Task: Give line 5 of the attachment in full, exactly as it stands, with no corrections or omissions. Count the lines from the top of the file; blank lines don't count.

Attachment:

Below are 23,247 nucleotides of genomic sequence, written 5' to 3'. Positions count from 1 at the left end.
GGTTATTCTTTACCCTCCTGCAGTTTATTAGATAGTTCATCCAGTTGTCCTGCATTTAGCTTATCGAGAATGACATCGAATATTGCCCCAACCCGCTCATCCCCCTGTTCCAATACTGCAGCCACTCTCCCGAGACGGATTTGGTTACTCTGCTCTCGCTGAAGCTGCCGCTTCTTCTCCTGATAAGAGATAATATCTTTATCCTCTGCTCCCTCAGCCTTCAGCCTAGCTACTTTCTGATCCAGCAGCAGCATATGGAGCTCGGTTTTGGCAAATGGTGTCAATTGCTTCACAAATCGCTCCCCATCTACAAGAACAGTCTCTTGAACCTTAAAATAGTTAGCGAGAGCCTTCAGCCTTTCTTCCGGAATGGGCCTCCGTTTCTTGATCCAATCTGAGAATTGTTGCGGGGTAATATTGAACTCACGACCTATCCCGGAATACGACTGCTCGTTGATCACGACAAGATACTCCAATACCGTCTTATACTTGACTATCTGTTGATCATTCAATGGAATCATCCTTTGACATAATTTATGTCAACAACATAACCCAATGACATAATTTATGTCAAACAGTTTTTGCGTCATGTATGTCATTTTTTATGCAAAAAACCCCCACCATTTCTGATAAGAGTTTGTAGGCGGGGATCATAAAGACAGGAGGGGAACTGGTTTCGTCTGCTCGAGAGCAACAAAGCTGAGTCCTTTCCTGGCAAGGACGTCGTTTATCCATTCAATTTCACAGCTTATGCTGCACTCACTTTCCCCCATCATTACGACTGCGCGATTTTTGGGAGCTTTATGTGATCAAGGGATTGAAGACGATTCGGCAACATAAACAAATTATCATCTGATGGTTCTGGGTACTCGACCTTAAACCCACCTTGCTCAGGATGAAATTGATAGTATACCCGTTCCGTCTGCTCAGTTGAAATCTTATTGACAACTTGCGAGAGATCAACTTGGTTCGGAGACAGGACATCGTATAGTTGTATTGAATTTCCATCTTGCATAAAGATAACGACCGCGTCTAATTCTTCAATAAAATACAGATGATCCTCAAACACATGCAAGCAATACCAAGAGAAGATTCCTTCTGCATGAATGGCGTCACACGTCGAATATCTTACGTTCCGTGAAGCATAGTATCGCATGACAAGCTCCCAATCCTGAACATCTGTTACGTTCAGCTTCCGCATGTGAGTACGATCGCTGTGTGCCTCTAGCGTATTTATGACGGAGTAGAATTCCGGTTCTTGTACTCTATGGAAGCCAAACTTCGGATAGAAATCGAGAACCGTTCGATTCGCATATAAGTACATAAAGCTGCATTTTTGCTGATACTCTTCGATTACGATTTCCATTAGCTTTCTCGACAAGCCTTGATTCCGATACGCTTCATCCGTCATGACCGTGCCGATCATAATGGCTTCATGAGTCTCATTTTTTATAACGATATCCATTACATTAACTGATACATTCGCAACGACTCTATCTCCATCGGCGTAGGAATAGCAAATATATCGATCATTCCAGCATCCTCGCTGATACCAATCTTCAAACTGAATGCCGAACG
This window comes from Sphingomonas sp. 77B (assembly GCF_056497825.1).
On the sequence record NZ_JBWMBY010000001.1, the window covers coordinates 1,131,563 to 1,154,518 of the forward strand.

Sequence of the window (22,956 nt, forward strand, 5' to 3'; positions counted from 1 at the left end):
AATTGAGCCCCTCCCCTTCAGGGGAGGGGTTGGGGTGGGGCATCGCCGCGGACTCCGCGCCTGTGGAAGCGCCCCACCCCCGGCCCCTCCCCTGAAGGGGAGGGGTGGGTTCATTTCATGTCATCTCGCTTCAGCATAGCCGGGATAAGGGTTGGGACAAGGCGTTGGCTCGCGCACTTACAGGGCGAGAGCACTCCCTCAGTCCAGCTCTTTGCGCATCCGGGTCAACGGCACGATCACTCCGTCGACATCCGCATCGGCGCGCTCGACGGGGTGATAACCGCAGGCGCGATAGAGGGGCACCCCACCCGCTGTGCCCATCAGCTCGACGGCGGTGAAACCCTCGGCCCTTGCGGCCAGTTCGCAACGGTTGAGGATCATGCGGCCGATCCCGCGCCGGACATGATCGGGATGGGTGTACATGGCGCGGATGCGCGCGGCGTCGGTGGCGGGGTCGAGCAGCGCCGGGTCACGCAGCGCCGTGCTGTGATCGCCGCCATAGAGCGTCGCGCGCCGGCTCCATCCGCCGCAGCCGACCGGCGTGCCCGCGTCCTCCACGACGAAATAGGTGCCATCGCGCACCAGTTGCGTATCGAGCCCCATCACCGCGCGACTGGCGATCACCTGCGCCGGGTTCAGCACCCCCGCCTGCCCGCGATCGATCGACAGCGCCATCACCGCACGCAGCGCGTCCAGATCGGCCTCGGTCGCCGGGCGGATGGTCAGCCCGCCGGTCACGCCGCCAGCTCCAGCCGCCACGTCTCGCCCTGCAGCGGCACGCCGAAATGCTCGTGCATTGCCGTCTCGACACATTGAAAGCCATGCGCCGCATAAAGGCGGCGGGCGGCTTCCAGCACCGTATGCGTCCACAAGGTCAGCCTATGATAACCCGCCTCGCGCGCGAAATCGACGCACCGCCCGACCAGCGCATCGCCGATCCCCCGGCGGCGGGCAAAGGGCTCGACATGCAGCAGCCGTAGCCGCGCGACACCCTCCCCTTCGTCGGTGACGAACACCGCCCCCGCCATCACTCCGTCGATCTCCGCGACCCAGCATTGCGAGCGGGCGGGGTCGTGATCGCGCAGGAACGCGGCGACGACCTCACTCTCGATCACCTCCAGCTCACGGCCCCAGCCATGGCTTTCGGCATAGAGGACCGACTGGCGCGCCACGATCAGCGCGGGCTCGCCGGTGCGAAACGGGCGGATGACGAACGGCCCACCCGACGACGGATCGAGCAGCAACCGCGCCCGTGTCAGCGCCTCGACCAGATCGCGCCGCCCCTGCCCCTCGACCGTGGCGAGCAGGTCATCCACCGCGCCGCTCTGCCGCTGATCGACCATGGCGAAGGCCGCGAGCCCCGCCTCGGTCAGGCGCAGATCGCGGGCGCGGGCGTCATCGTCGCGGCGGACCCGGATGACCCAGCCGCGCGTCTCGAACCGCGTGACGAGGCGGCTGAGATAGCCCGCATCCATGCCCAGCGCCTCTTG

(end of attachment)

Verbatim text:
Sequence of the window (22,956 nt, forward strand, 5' to 3'; positions counted from 1 at the left end):